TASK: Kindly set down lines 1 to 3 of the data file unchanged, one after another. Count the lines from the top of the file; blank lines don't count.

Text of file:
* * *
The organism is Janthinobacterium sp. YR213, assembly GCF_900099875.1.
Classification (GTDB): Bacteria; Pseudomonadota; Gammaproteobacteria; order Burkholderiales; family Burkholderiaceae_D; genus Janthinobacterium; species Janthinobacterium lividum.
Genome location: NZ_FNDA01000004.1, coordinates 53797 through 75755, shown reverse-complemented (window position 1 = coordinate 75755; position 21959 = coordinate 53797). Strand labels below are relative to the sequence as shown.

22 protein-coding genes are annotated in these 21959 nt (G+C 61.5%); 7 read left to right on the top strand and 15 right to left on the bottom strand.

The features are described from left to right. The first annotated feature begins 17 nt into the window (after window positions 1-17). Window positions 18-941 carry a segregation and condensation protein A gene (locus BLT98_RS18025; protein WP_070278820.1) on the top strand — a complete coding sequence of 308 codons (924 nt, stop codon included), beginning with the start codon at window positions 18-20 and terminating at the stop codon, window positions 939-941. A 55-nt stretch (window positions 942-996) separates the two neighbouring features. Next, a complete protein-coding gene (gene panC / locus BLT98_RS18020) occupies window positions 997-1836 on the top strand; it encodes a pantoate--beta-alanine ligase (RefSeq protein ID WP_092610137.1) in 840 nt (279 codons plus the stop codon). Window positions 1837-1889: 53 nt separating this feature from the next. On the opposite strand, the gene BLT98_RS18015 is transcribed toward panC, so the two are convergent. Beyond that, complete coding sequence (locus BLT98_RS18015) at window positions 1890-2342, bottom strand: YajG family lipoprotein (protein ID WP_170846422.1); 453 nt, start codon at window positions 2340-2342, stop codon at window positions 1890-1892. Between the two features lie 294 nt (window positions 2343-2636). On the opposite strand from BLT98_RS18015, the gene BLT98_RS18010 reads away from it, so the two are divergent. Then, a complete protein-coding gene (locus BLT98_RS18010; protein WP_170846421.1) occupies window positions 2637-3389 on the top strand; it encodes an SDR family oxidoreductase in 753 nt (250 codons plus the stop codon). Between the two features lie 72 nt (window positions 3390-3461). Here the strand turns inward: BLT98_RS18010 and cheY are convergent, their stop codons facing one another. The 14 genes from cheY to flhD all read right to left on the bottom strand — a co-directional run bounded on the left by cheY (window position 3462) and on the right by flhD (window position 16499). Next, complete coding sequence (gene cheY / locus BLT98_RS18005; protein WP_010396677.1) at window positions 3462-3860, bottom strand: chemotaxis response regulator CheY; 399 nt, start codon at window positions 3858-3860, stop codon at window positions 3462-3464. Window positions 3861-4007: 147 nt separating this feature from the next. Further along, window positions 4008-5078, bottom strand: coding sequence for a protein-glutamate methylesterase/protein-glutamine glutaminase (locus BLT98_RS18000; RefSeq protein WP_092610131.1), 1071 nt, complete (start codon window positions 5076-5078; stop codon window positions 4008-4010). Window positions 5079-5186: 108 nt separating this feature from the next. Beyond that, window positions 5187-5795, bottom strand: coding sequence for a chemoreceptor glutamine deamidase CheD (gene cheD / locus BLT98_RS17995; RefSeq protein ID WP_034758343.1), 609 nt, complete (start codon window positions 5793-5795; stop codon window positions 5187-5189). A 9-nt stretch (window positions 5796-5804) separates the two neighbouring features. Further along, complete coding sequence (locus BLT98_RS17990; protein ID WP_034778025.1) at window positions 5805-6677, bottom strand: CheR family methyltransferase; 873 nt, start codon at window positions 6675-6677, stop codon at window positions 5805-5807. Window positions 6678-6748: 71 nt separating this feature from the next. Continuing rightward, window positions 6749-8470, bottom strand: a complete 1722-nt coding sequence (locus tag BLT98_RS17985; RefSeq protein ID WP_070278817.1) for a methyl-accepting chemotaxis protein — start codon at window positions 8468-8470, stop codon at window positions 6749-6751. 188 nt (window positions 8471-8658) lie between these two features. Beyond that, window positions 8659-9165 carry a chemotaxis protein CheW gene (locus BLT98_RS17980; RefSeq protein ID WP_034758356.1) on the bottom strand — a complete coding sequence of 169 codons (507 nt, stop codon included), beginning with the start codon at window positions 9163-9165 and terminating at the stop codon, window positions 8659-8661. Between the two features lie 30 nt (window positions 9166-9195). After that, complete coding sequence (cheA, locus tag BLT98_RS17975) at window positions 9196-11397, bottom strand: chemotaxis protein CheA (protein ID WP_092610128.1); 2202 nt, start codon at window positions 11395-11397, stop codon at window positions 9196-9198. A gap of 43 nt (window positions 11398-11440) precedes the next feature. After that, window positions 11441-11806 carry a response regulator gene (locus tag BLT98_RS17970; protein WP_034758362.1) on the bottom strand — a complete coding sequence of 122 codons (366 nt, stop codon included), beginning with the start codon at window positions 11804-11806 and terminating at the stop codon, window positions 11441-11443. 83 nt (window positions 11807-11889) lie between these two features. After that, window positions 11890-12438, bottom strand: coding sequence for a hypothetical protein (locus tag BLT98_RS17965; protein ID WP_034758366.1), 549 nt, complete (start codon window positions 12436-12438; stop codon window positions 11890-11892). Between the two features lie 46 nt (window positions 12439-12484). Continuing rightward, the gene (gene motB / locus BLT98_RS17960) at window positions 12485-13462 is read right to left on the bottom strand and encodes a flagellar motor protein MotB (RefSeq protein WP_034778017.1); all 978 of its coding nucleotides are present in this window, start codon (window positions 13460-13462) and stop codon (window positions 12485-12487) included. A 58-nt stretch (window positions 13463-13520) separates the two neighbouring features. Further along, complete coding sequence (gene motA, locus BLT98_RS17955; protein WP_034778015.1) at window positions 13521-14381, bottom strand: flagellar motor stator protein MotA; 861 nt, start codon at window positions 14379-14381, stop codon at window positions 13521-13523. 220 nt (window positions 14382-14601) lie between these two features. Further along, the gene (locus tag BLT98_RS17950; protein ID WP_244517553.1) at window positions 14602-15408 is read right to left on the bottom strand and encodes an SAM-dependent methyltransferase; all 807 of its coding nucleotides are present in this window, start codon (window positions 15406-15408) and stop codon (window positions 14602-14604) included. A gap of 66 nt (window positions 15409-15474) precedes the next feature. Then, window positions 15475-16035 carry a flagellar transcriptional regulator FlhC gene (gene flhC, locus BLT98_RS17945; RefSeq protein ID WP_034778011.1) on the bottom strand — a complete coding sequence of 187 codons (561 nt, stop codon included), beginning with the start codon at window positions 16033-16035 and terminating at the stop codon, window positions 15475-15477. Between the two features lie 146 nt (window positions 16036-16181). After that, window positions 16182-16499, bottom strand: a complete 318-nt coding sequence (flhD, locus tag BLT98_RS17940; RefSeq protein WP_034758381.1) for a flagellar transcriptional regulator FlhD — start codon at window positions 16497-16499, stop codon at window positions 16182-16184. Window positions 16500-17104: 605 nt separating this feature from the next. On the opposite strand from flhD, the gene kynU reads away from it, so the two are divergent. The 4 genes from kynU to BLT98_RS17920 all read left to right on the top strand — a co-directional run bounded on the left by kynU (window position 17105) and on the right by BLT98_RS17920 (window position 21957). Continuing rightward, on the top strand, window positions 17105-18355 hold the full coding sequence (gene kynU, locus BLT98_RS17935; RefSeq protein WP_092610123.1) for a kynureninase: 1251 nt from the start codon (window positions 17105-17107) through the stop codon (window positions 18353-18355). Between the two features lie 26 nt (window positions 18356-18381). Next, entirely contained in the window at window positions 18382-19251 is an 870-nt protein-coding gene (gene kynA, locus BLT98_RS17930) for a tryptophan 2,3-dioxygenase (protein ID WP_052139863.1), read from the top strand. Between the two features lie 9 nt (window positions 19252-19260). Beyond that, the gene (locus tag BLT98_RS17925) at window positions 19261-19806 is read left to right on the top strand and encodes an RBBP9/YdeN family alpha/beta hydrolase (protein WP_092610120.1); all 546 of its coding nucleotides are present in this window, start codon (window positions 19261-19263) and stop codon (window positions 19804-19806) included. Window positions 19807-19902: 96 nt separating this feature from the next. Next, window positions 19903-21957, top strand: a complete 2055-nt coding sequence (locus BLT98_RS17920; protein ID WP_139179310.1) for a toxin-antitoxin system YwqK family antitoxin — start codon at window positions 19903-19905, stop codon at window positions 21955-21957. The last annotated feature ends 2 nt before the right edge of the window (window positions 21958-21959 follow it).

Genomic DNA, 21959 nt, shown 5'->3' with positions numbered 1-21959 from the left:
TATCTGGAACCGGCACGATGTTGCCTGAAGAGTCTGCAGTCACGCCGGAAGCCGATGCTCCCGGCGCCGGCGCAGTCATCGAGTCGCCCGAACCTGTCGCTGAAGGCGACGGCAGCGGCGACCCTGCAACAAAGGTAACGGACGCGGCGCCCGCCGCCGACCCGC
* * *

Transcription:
The organism is Janthinobacterium sp. YR213, assembly GCF_900099875.1.
Classification (GTDB): Bacteria; Pseudomonadota; Gammaproteobacteria; order Burkholderiales; family Burkholderiaceae_D; genus Janthinobacterium; species Janthinobacterium lividum.
Genome location: NZ_FNDA01000004.1, coordinates 53797 through 75755, shown reverse-complemented (window position 1 = coordinate 75755; position 21959 = coordinate 53797). Strand labels below are relative to the sequence as shown.